The House Ways and Means and Energy and Commerce Committees have released, in two parts, budget reconciliation legislation, the first steps of Congress’ proposal to “repeal and replace” the Affordable Care Act. Reconciliation legislation is limited to budget-related provisions and restricts legislators’ ability to address fully all of the repeal and replacement provisions that we anticipate will be forthcoming.

The proposal will very likely be modified as it winds its way through the legislative process, but the initial reconciliation proposal includes the following highlights:

  • Several of the most popular provisions established by the ACA, including the prohibition against pre-existing condition limitations and the extension of health coverage to children up to age 26, are not addressed in this proposal and remain in place at this time.
  • The “employer mandate,” which requires large employers to offer health coverage to full-time employees or pay a penalty, is eliminated as of the end of 2015 (with retroactive relief to those who would pay an employer mandate penalty for 2016).
  • The “individual mandate,” which requires individuals to enroll in health coverage or pay a penalty, is eliminated as of the end of 2015 (with retroactive relief to those who would pay an individual mandate penalty for 2016).
  • The ACA’s premium tax credits and cost-sharing subsidies for coverage purchased on an Exchange would continue through December 31, 2019, but in 2018 and 2019, many of the requirements for qualified health coverage are eliminated, permitting catastrophic-only coverage and prohibiting the payment of subsidies for plans offering elective abortion coverage.
  • The current system of credits and subsidies would be replaced by the following refundable tax credits in 2020, adjusted by age, for individuals who purchase coverage and are not eligible for employer-sponsored or government health plans:
    • Under age 30: $2,000
    • Ages 30-39: $2,500
    • Ages 40-49: $3,000
    • Ages 50-59: $3,500
    • Age 60 or older: $4,000
  • The refundable tax credits are adjusted over time by the Consumer Price Index plus 1 percent and are phased out for those with income over $75,000 per year ($150,000 for joint filers). The credits are additive and are capped for families at $14,000.
  • The three-to-one ratio cap on age-based premiums is loosened to a five-to-one ratio and states are given the flexibility to set their own ratios.
  • Beginning in 2018 for special enrollment periods and 2019 for open enrollment, a 30 percent late enrollment penalty will be imposed for failure to maintain continuous coverage. The penalty will apply to anyone with more than a 63-day lapse in coverage over a 12-month look back period.
  • The “Cadillac” tax on excess health coverage, which is currently scheduled to be effective in 2020, is delayed until 2025.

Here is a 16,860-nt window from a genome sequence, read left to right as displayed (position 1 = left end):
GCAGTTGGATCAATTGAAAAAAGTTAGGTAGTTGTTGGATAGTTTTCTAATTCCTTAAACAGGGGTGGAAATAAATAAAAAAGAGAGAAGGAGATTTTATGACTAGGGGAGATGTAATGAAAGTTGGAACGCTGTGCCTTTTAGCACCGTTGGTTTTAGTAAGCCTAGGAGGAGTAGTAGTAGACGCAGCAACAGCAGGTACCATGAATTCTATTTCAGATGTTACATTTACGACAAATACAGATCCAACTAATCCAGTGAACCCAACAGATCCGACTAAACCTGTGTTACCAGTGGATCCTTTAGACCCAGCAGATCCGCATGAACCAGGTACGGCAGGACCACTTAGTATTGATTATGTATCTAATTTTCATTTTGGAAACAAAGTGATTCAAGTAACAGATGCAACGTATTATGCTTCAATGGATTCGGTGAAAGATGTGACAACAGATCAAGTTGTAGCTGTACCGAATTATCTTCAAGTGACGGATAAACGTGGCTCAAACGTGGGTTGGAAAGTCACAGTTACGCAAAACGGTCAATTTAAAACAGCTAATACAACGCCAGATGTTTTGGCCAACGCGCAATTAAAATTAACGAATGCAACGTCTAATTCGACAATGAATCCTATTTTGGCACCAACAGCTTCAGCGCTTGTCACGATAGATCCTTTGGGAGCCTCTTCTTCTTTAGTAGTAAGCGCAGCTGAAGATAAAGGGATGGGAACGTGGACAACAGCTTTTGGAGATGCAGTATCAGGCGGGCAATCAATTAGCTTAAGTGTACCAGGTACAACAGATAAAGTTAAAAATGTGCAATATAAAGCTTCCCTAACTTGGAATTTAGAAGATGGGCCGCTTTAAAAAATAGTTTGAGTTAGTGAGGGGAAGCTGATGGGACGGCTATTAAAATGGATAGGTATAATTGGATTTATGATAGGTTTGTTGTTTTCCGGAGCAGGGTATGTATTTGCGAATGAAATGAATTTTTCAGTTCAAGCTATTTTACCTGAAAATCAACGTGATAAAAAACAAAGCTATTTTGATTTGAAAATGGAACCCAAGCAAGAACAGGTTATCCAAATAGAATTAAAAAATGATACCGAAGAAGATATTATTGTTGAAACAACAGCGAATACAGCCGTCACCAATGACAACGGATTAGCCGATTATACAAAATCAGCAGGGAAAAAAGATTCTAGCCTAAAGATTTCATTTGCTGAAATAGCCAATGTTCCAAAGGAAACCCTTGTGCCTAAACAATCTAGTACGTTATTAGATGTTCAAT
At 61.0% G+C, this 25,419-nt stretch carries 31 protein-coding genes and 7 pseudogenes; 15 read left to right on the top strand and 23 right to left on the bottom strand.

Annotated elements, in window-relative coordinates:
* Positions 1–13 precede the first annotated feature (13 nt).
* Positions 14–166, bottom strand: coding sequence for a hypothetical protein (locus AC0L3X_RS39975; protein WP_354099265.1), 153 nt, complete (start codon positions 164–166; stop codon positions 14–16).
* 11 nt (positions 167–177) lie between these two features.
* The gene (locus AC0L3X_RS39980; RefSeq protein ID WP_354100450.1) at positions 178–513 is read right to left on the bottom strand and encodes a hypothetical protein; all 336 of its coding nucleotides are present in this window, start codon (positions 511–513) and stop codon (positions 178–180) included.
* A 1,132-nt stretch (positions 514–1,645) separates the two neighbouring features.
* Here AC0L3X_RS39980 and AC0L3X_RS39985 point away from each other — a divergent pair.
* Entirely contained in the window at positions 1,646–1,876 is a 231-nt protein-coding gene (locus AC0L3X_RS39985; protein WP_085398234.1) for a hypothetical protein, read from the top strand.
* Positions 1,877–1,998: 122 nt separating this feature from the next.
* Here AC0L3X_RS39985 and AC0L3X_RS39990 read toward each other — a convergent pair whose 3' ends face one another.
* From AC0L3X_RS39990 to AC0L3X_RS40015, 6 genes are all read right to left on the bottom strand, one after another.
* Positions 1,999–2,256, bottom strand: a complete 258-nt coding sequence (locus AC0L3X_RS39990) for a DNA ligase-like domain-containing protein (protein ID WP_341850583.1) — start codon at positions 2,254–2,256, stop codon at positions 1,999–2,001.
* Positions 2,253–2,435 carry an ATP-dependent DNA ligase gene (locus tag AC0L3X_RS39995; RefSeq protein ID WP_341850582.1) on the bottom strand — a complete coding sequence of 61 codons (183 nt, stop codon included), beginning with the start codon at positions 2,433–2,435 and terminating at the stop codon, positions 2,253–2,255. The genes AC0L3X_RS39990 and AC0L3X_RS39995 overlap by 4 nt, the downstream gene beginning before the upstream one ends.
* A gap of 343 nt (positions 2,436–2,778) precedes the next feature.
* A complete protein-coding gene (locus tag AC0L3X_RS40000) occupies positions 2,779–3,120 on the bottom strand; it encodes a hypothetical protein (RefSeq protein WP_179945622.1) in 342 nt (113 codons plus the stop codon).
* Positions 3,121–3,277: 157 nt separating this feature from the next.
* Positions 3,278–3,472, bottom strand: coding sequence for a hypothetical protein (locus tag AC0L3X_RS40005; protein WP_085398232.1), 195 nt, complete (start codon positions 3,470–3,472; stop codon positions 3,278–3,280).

• Most of the additional taxes and revenue raisers imposed by the ACA on providers, insurers, plans, and individuals are repealed beginning in 2018, including the Medicare tax increase (currently 0.9 percent) and the net investment tax (3.8 percent).
  • The limits on contributions to health savings accounts (HSAs) are increased, and would be at least $6,550 for single coverage and $13,100 for family coverage in 2018. Other limitations on HSAs are loosened.
  • The $2,500 cap (as indexed) on contributions to health care flexible spending accounts (Health FSAs) imposed by the ACA is repealed beginning in 2018.
  • Most of the Medicaid expansion provisions are repealed beginning in 2020, including the state option to provide coverage to adults above 133 percent of the federal poverty limit, the requirement to offer the same essential health benefits required for Exchange plans, and the Medicaid Disproportionate Share (DSH) cuts. The federal government’s contributions for expansion expenditures are capped at CY2017 levels.
  • The current federal funding provisions for Medicaid programs are replaced with a per capita cap model starting in FY2020. Administrative and DSH payments will be made outside of the cap. The benefits requirements for Medicaid plans will be returned to the states beginning on December 31, 2019.

On March 29, 2017, we will be conducting a webinar to discuss the state of the Affordable Care Act and its proposed replacement(s). Click here to register.

Attorneys in our Health Care Group represent clients across the health care industry, including clinical laboratories, pharmacies, hospitals, long-term care facilities, insurance companies, and pharmaceutical manufacturers. Our attorneys counsel clients on regulatory, compliance, privacy and data security, transactional, financing, benefits and compensation, and labor and employment matters.

With the change in administrations, changes are imminent for the ACA and a range of other laws and regulations affecting health care and health benefits. Ballard Spahr attorneys established the Health Care Reform Initiative to monitor and analyze legislative and regulatory developments. We will continue to follow developments in this area as they emerge. Changes may come to the Health Care Reform Dashboard, but it will continue to serve as an online resource center for news and analysis on developments regarding the ACA and health care reforms that follow.

Attorneys in Ballard Spahr’s Employee Benefits and Executive Compensation Group help clients design and implement compensation and benefits packages that comply with today’s complex regulatory requirements, attract and retain a quality workforce, and maintain fiscal and fiduciary responsibility.